Wikipedia is also another obvious source of human-curated content (and one that Google heavily relies on to answer many queries)


                                        It’s like a distributed Yahoo on top of Github! (if anyone even remembers what Yahoo did originally …!) Human curation rather than algorithmic.

                                        Basically the theory is that github collaboration prevents spam and is a filter for quality. Spam and dupes are the #1 problem you’ll run into when creating a search engine. And I think the web is full of pages that just BARELY meet the Google threshold of “not spam”. But those pages don’t make it onto these lists…

                                        So it should be an easier ranking problem in theory. Too bad I don’t have years to work on this :-/

                                        1. 3

                                          I mean, that’s how DMOZ and Yahoo worked in the Before Times™.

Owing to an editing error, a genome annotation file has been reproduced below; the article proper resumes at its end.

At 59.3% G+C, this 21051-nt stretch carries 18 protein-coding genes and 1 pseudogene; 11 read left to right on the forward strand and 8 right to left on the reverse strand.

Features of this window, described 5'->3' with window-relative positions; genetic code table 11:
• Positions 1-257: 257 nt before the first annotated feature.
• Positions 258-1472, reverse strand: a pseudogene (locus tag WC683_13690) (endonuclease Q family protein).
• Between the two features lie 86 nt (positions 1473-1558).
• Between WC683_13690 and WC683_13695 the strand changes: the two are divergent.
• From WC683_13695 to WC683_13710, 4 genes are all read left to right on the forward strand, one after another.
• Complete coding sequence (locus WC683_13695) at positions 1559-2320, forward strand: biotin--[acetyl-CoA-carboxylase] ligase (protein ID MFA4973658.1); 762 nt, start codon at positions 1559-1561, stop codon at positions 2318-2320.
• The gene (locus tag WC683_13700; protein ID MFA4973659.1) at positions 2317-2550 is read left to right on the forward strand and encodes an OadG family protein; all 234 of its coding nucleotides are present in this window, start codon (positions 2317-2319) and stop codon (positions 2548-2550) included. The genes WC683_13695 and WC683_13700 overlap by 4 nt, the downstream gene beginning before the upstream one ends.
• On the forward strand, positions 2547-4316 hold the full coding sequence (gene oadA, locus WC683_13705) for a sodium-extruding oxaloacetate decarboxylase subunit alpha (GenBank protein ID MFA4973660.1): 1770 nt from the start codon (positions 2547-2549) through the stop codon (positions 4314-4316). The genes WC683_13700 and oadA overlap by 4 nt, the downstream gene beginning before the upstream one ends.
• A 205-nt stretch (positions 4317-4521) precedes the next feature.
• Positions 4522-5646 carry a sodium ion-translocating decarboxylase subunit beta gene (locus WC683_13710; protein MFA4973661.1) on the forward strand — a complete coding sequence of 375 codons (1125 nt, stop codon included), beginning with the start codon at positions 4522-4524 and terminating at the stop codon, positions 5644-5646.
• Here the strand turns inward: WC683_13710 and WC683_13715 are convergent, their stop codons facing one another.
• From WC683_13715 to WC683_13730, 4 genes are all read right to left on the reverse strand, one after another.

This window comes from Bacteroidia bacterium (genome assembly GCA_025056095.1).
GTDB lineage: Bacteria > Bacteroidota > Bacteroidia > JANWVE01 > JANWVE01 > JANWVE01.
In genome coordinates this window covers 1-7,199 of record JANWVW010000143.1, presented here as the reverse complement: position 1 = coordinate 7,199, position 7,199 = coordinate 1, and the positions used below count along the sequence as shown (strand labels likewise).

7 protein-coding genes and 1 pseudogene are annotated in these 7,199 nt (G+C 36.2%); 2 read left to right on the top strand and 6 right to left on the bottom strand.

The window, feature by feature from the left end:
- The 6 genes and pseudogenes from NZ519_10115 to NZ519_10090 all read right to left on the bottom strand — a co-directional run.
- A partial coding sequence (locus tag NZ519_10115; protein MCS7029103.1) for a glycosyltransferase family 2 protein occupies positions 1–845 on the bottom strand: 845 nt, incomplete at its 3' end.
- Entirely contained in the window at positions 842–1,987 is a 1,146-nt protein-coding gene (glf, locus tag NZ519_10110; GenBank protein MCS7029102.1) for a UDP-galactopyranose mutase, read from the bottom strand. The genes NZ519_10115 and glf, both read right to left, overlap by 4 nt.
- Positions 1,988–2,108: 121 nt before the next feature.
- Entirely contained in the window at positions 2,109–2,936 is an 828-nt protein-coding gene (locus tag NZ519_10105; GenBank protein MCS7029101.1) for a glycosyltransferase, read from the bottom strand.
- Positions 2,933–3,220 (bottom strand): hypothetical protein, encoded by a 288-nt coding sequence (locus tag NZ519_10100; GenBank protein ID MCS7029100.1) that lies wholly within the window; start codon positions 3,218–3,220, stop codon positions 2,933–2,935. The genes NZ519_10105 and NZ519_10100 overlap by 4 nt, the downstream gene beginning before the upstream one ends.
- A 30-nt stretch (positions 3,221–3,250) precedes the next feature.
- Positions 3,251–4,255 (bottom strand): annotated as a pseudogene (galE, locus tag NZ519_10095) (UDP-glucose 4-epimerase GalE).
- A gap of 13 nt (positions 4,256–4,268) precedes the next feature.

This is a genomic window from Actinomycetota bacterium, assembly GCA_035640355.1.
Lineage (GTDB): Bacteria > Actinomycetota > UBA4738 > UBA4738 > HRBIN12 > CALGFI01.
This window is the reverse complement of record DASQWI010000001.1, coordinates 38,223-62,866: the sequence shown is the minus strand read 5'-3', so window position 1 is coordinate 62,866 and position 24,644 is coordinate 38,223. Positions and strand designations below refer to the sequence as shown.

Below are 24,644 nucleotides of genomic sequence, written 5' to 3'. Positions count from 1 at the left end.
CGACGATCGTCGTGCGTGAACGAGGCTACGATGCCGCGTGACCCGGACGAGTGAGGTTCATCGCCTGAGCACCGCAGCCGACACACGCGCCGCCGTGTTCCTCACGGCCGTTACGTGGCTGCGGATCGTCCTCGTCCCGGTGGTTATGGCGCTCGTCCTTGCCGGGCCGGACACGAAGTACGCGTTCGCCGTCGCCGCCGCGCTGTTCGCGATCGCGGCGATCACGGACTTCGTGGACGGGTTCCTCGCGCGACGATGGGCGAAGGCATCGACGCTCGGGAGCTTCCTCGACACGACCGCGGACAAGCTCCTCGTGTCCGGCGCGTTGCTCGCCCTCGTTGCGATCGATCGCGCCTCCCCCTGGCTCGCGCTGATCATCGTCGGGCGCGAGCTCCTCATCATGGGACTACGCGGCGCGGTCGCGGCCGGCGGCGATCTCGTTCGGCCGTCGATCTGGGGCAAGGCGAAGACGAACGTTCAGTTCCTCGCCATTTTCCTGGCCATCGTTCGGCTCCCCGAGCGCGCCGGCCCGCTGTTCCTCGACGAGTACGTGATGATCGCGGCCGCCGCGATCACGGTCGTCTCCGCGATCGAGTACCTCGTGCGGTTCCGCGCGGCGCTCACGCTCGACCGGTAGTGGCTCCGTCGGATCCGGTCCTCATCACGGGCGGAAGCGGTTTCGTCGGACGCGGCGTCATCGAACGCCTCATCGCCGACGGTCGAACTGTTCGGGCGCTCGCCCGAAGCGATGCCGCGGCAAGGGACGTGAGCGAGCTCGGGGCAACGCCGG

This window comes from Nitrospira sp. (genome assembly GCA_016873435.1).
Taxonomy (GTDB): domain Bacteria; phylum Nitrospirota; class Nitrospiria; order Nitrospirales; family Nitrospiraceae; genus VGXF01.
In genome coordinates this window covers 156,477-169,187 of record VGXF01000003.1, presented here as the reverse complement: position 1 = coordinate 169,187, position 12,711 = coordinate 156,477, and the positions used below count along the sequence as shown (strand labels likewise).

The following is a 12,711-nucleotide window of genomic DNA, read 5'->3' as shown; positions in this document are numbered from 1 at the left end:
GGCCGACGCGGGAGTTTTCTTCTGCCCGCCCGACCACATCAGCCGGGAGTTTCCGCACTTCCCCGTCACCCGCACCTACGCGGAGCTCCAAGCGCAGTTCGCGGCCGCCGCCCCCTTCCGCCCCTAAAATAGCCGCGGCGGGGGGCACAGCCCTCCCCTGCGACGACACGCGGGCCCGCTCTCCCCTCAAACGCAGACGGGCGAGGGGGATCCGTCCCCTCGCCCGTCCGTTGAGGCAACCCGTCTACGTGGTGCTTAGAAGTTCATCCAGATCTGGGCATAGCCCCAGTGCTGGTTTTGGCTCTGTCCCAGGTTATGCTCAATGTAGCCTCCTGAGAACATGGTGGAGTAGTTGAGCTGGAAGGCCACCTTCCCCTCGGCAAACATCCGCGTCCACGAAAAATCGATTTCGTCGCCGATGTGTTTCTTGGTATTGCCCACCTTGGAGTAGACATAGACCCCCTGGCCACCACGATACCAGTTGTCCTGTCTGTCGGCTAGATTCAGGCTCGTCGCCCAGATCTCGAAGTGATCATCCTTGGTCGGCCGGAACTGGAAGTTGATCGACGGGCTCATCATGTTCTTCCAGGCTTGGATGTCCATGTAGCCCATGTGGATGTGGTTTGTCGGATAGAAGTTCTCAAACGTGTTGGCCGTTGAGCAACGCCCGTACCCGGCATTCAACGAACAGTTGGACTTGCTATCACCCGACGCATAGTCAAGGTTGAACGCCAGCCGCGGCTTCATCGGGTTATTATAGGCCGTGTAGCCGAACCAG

1. 2

                                            If we think of a search engine as a shared view into a projected subset of the web and not a gate keeper, then the search service itself should be a form of collaboration so that groups of people can train/code/filter a specific hyperplane in a high dimensional space.

                                            There are plenty of niche industries that would be better served by industry specific search services.

                                            Combine reddit, full text search, rss/federated queries. Basically a community workbench for creating custom search and presentation services.

                                      1. 5

                                        If Lenovo would only provide driver support for the missing bits and force its suppliers to push their firmware updates through LVFS

                                        1. 2

                                          I had to install Windows to update the buggy trackpad firmware in my X1C7 recently, which was extremely inconvenient.

                                        1. 5

                                          I personally can’t believe I’ve lived so long without mtr.

                                          1. 2